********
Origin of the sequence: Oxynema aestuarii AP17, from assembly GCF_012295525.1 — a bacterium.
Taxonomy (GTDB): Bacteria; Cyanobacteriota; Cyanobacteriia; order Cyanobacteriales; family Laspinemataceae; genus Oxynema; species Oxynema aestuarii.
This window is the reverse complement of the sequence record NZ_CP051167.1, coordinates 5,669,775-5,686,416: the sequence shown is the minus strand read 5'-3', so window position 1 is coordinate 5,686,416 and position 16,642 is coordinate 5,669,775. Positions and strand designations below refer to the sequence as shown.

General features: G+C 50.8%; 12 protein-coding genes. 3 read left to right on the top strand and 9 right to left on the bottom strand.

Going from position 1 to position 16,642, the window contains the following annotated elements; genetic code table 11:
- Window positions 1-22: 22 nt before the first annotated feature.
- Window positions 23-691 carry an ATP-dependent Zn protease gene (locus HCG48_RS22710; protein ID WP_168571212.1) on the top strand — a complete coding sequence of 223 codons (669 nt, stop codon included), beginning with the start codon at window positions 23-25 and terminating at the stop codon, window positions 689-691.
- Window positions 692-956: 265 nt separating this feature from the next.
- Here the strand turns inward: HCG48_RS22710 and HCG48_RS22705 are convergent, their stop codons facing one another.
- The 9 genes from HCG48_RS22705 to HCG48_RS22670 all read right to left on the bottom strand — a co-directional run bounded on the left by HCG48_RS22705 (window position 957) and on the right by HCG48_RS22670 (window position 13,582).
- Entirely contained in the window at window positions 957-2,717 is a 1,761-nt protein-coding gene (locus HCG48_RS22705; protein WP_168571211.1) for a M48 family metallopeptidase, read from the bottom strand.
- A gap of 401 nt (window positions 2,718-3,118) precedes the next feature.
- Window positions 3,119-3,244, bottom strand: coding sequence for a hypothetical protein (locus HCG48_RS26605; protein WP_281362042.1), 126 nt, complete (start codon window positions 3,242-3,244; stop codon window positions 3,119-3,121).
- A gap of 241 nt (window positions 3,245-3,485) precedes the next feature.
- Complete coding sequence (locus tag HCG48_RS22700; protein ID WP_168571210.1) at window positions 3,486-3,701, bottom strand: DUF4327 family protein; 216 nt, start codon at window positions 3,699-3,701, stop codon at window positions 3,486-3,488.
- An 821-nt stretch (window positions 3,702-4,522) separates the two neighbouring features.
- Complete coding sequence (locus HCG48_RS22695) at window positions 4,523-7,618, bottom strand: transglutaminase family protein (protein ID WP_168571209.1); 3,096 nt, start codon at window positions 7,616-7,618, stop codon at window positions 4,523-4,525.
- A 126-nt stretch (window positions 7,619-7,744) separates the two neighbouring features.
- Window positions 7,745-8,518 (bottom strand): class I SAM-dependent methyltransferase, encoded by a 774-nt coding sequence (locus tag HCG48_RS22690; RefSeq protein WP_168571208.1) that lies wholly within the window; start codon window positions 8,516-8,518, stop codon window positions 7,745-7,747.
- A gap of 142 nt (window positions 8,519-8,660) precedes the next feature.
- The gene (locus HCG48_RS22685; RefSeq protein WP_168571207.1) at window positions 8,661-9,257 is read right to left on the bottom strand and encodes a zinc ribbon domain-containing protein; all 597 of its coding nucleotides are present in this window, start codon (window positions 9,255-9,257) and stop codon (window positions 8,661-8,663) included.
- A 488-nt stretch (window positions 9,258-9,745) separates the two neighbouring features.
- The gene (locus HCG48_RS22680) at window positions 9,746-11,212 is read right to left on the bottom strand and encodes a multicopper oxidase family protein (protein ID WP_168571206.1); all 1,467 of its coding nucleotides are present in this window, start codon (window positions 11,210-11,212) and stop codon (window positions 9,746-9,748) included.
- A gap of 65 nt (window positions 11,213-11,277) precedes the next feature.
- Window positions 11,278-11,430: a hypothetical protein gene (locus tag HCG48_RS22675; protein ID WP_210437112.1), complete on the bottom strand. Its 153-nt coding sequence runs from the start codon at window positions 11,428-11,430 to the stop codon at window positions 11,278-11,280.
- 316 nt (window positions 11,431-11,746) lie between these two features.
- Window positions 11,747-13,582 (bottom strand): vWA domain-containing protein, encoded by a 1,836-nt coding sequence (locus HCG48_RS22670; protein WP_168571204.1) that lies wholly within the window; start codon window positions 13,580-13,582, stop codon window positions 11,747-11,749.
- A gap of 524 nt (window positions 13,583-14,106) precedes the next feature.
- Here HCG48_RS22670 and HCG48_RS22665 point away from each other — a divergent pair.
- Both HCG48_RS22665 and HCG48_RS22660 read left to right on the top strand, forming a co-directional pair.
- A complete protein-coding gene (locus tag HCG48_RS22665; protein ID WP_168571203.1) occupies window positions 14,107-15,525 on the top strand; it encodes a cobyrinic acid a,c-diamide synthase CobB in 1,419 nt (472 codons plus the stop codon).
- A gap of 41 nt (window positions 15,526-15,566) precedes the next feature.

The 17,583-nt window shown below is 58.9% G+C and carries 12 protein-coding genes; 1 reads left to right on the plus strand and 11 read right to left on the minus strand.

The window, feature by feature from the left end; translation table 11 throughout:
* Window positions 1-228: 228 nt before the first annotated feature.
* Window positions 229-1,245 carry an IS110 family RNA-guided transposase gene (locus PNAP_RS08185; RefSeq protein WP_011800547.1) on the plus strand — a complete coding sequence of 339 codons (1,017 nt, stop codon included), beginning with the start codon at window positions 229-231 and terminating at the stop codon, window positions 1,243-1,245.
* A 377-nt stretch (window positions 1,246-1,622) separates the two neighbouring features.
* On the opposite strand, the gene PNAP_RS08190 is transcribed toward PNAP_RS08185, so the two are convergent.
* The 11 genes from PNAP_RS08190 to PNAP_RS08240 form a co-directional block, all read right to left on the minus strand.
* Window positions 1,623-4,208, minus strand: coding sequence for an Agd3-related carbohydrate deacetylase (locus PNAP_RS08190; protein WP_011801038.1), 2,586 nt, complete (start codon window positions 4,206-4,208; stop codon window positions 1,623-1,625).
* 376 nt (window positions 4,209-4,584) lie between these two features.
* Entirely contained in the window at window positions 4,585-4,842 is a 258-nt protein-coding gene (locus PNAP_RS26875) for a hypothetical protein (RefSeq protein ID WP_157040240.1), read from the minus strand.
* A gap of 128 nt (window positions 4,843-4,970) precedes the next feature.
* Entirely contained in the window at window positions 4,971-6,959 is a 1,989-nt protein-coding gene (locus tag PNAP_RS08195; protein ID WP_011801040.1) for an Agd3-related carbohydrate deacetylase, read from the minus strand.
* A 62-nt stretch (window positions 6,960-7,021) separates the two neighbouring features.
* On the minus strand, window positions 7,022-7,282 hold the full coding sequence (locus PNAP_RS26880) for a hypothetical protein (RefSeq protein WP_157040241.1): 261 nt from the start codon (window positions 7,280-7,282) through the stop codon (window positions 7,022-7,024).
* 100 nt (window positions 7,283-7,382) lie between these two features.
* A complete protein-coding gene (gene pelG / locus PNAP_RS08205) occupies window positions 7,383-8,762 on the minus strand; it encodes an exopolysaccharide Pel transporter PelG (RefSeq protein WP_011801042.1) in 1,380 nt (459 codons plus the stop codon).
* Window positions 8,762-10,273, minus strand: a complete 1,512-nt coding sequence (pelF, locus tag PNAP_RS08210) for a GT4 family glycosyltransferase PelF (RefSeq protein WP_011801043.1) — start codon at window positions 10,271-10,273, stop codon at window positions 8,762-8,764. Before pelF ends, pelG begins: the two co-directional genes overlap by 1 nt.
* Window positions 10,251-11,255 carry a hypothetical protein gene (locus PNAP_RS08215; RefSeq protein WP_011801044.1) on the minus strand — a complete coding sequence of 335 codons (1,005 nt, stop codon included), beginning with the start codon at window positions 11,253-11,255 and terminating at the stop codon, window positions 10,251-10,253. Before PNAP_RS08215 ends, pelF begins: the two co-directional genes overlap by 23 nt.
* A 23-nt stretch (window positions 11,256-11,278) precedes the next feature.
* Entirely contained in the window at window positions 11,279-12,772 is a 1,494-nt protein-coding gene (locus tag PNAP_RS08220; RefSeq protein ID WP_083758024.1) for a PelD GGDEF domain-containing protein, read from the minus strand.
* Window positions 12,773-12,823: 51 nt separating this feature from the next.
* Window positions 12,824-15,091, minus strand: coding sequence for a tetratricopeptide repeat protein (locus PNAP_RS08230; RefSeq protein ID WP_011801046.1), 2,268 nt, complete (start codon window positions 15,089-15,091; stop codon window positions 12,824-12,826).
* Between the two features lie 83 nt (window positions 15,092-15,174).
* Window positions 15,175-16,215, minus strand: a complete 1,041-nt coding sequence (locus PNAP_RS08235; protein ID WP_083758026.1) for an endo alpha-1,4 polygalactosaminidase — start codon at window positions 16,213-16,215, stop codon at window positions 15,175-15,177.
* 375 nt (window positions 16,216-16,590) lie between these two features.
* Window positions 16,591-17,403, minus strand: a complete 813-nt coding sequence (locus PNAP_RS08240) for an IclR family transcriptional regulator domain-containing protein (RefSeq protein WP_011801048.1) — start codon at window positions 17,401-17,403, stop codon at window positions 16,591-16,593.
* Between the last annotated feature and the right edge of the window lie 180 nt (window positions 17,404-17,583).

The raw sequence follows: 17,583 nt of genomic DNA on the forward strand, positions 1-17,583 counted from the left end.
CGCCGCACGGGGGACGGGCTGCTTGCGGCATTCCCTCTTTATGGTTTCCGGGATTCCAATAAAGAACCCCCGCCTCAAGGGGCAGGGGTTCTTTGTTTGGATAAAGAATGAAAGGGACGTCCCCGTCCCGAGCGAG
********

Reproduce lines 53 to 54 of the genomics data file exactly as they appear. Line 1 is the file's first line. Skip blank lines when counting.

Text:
* Window positions 12,773-12,823: 51 nt separating this feature from the next.
* Window positions 12,824-15,091, minus strand: coding sequence for a tetratricopeptide repeat protein (locus PNAP_RS08230; RefSeq protein ID WP_011801046.1), 2,268 nt, complete (start codon window positions 15,089-15,091; stop codon window positions 12,824-12,826).